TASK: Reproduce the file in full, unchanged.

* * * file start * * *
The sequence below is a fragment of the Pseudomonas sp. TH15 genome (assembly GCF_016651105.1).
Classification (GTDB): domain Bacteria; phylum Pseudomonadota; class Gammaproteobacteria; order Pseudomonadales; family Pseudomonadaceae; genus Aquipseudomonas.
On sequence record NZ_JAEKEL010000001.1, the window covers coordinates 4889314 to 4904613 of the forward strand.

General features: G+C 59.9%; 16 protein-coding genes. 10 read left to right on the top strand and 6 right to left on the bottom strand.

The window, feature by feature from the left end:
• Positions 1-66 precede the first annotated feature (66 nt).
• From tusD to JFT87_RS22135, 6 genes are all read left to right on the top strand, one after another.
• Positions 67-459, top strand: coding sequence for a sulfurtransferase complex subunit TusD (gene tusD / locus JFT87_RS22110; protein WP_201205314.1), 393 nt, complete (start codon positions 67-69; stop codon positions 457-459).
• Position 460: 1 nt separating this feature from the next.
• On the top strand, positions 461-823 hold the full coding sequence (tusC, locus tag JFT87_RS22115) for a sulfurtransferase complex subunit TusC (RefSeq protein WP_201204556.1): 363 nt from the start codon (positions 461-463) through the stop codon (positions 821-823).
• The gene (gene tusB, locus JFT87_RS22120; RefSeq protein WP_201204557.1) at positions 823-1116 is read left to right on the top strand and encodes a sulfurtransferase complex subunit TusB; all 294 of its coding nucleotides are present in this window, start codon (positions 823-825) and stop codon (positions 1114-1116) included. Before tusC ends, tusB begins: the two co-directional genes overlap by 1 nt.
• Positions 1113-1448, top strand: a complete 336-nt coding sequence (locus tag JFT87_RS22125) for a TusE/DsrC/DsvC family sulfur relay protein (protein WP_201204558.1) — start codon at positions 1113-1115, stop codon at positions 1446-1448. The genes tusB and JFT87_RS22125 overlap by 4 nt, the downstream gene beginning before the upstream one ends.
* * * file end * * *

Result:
The sequence below is a fragment of the Pseudomonas sp. TH15 genome (assembly GCF_016651105.1).
Classification (GTDB): domain Bacteria; phylum Pseudomonadota; class Gammaproteobacteria; order Pseudomonadales; family Pseudomonadaceae; genus Aquipseudomonas.
On sequence record NZ_JAEKEL010000001.1, the window covers coordinates 4889314 to 4904613 of the forward strand.

General features: G+C 59.9%; 16 protein-coding genes. 10 read left to right on the top strand and 6 right to left on the bottom strand.

The window, feature by feature from the left end:
• Positions 1-66 precede the first annotated feature (66 nt).
• From tusD to JFT87_RS22135, 6 genes are all read left to right on the top strand, one after another.
• Positions 67-459, top strand: coding sequence for a sulfurtransferase complex subunit TusD (gene tusD / locus JFT87_RS22110; protein WP_201205314.1), 393 nt, complete (start codon positions 67-69; stop codon positions 457-459).
• Position 460: 1 nt separating this feature from the next.
• On the top strand, positions 461-823 hold the full coding sequence (tusC, locus tag JFT87_RS22115) for a sulfurtransferase complex subunit TusC (RefSeq protein WP_201204556.1): 363 nt from the start codon (positions 461-463) through the stop codon (positions 821-823).
• The gene (gene tusB, locus JFT87_RS22120; RefSeq protein WP_201204557.1) at positions 823-1116 is read left to right on the top strand and encodes a sulfurtransferase complex subunit TusB; all 294 of its coding nucleotides are present in this window, start codon (positions 823-825) and stop codon (positions 1114-1116) included. Before tusC ends, tusB begins: the two co-directional genes overlap by 1 nt.
• Positions 1113-1448, top strand: a complete 336-nt coding sequence (locus tag JFT87_RS22125) for a TusE/DsrC/DsvC family sulfur relay protein (protein WP_201204558.1) — start codon at positions 1113-1115, stop codon at positions 1446-1448. The genes tusB and JFT87_RS22125 overlap by 4 nt, the downstream gene beginning before the upstream one ends.